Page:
Midwives as a profession have been around for thousands of years. Midwifery was once thought to be a woman’s profession only, but these days many men also pursue this profession.
Having a midwife while you’re pregnant can be beneficial to you, your baby, and your entire clinical care team. Midwives are a step up from doulas, as they are trained to use medical interventions such as fetal monitoring, epidurals, and episiotomies, among others. They are also involved heavily in the labor process. Generally, a woman’s midwife can and will stay by her side throughout labor and delivery.
There are several types of midwives. Here’s a brief description of each:
Direct-Entry Midwife (DEM): These midwives are trained through apprenticeships under the supervision of an experienced midwife, and through midwifery courses and self study.
Certified Nurse Midwife (CNM): These are midwives who are also RNs and have passed the certification exam required by the American College of Nurse Midwives. CNMs have at least one year of midwifery specialty training beyond their nursing education. They practice in hospitals and birth centers, and also assist with home births.
Certified Professional Midwife (CPM): These midwives are trained in midwifery and registered with the North American Registry of Midwives.
Certified Midwife (CM): These midwives are trained and certified in midwifery, plus they hold at least a bachelor’s degree from an accredited institution of higher education and are certified by the American College of Nurse Midwives.
What Can a Midwife do for You?
There are numerous things a midwife is trained to help with. Besides answering questions you may have about your pregnancy, midwives can also:
- Monitor the physical, psychological, and overall wellness of the mother throughout labor and delivery
- Provide hands-on assistance during labor
- Provide postpartum support
- Provide the mother with education, counseling, and prenatal care
Other services a midwife can provide include:
- Contraceptive counseling
- Newborn care
- Menopausal management
Before you hire a midwife, you have to keep in mind that midwives are restricted in the duties they may perform based on their level of education, certification, and licensing. Most midwives receive some form of training in nursing. If you want a midwife who can do it all, a certified nurse midwife would be your best option.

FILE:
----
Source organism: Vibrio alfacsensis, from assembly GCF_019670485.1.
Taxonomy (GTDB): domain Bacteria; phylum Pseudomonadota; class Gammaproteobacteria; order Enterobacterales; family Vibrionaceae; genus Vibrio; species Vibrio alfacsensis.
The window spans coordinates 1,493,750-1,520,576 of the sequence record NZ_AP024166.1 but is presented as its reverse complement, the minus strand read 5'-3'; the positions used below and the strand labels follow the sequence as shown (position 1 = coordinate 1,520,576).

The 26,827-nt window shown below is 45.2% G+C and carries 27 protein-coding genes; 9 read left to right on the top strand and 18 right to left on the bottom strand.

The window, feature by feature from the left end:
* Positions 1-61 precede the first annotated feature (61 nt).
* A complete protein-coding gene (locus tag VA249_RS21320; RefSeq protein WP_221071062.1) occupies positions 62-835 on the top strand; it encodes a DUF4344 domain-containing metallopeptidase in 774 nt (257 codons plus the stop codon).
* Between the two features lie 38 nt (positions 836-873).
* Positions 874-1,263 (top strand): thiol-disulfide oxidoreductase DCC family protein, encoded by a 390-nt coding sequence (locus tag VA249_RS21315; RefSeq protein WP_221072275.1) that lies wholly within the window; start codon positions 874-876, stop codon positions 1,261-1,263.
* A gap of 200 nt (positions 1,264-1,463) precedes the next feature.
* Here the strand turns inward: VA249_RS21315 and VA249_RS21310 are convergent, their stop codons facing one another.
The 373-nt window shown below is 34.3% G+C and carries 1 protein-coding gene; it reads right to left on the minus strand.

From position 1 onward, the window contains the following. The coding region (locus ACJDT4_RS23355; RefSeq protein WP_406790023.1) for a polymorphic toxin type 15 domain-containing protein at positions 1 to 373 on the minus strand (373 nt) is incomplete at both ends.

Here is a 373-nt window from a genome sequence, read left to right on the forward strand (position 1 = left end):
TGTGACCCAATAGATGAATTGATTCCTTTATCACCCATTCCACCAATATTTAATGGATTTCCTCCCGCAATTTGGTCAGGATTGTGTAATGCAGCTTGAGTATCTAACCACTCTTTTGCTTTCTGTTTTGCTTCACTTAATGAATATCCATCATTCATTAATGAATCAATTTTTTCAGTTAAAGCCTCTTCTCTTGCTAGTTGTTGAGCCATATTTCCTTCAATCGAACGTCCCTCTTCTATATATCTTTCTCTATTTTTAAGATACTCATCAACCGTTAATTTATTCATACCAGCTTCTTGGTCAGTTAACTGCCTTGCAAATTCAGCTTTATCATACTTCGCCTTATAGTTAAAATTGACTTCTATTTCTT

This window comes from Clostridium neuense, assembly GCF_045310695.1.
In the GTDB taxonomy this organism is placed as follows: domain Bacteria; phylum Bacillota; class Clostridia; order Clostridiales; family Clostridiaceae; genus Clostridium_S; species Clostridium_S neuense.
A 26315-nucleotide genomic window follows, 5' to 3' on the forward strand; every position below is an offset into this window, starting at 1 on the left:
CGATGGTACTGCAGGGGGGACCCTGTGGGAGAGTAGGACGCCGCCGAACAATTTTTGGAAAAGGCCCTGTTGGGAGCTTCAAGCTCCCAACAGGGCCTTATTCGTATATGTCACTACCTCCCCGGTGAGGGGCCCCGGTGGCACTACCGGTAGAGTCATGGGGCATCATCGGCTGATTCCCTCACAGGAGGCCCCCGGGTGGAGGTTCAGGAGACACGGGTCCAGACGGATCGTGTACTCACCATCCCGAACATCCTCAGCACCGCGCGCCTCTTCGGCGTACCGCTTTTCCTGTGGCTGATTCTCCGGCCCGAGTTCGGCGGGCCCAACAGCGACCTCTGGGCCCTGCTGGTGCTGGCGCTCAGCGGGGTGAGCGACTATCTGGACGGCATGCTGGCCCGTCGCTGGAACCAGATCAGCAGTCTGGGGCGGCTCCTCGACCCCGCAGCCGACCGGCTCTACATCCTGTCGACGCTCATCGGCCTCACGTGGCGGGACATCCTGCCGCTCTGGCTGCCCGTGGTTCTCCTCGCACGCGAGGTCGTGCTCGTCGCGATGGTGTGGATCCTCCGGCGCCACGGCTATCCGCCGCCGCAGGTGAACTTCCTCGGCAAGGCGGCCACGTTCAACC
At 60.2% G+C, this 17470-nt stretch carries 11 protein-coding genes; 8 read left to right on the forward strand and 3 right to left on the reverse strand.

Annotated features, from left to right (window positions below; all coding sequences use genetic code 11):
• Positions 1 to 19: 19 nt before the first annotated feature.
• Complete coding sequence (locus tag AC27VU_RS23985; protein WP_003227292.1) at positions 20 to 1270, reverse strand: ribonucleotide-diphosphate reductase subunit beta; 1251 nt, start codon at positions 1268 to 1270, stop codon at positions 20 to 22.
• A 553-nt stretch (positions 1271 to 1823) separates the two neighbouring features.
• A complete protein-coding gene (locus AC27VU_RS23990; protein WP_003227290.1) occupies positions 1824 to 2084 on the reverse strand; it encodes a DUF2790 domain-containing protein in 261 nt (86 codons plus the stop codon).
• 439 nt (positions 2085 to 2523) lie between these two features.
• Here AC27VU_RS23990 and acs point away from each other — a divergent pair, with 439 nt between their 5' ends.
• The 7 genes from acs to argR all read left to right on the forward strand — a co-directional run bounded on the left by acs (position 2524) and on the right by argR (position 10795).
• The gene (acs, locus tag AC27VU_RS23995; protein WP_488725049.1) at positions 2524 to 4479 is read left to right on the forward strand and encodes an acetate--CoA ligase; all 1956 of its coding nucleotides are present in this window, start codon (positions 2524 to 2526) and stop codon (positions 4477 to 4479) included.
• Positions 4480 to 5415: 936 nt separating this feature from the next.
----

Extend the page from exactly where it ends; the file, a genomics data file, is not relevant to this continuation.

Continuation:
Benefits of Having a Midwife
There are numerous benefits to having a midwife on your team during labor and delivery. Midwives can stay with you, even while shifts are being changed. They remain while doctors come and go, nurses deal with other emergencies, and even when your partner needs a nap or a break. Other benefits include:
- Emotional support before, during, and after labor and delivery
- Physical support
- Can suggest different positions if you are uncomfortable
- Can act as communicator for mother, partner, and clinical care team
- Reduces anxiety in both mother and partner
- Will stay with you and new baby for up to six weeks after birth
- Can be found in hospitals, birthing centers, or used at home in a private setting
- Fewer complications
- Lower maternity costs
- Lower intervention rates
You may also have always pictured yourself giving birth in a hospital, but the best thing about midwives is that they have the knowledge and expertise to birth a baby just about anywhere. Unfortunately, there is less equipment available to them at a patient’s home or in a birthing center than there would be in a hospital.
They can also be beneficial to other members of an expectant mother’s family, including the partner. Many people don’t realize the amount of pressure that is put on a partner during labor and birth. Most partners are relieved to have a midwife there to answer questions and to help cope with pain.
To learn more, please check out our Guide to Hiring a Midwife.